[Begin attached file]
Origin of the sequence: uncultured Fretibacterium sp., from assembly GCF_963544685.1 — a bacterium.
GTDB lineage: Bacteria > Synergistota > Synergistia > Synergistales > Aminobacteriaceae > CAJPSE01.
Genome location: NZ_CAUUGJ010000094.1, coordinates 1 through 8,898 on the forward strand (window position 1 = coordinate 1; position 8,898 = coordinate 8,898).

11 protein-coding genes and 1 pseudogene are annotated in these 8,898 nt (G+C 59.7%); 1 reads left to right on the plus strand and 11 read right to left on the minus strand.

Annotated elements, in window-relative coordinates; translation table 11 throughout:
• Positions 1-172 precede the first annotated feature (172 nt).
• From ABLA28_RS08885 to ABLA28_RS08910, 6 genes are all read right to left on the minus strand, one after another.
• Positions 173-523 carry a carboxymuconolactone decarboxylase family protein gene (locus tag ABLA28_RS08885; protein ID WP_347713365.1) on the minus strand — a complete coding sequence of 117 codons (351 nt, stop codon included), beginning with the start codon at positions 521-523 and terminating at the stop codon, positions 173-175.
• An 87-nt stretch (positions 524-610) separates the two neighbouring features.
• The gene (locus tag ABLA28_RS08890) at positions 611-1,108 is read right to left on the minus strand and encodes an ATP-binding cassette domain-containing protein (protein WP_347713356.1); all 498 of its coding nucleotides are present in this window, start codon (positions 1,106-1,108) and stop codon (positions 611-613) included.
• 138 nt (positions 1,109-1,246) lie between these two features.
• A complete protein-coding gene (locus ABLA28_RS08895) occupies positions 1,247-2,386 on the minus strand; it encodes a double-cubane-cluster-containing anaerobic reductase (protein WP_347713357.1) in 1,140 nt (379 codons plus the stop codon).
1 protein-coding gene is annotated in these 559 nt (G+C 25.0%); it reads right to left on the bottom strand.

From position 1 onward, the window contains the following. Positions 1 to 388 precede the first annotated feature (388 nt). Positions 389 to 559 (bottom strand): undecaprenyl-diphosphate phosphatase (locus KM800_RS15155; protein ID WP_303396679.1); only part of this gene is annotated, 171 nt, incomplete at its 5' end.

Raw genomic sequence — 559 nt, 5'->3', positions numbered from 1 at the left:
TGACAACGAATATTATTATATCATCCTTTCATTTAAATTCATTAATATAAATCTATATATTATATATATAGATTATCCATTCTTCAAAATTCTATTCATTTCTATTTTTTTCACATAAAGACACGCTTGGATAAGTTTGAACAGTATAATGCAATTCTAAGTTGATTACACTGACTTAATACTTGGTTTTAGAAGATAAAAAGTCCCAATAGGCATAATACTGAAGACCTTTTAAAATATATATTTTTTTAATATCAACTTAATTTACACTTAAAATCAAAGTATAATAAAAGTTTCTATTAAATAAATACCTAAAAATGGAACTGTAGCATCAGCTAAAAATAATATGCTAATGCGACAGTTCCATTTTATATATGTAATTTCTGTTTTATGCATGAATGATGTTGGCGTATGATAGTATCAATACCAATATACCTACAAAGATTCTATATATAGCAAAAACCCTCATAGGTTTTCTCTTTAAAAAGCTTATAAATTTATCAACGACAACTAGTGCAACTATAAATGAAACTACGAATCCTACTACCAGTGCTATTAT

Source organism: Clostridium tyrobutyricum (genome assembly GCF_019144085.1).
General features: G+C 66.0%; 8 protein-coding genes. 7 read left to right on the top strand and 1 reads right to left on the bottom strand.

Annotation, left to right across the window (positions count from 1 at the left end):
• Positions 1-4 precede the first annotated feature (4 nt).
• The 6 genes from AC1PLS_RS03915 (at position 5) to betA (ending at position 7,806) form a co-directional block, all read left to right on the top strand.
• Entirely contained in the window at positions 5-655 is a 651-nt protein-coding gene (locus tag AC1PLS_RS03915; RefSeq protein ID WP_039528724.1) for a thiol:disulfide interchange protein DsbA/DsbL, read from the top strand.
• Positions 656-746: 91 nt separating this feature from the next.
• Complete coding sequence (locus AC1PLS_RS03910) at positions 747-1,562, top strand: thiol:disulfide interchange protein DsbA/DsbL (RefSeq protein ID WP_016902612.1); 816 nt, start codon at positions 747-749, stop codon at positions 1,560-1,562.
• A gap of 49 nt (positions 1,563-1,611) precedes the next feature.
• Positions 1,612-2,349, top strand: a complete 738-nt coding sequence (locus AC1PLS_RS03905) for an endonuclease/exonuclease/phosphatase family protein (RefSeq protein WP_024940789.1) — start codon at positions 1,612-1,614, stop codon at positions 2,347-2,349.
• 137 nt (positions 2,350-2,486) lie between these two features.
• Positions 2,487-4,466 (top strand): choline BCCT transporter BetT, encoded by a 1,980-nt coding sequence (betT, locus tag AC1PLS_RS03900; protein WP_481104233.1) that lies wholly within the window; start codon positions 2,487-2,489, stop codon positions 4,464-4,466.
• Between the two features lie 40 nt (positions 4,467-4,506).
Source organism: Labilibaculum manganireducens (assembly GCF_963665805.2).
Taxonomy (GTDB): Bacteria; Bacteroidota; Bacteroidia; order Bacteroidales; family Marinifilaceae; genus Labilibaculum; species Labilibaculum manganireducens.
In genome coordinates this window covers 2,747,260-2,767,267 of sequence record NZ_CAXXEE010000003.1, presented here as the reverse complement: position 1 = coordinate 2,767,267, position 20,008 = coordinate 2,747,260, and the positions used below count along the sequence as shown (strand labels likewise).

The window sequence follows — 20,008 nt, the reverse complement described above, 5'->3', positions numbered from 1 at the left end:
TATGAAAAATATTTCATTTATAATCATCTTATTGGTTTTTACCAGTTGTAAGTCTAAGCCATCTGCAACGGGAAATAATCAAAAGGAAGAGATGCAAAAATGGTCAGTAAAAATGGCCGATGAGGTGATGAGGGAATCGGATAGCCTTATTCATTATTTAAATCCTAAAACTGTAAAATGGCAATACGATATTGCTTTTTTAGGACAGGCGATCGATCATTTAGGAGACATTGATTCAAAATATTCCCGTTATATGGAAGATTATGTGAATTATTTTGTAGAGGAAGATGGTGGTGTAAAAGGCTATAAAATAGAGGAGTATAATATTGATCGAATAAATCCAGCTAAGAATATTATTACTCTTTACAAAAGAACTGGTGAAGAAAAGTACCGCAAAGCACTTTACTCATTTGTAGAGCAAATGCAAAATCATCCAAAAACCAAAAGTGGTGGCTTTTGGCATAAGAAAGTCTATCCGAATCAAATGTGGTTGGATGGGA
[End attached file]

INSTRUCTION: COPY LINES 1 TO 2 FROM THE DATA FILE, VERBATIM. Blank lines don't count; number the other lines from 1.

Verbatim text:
Origin of the sequence: uncultured Fretibacterium sp., from assembly GCF_963544685.1 — a bacterium.
GTDB lineage: Bacteria > Synergistota > Synergistia > Synergistales > Aminobacteriaceae > CAJPSE01.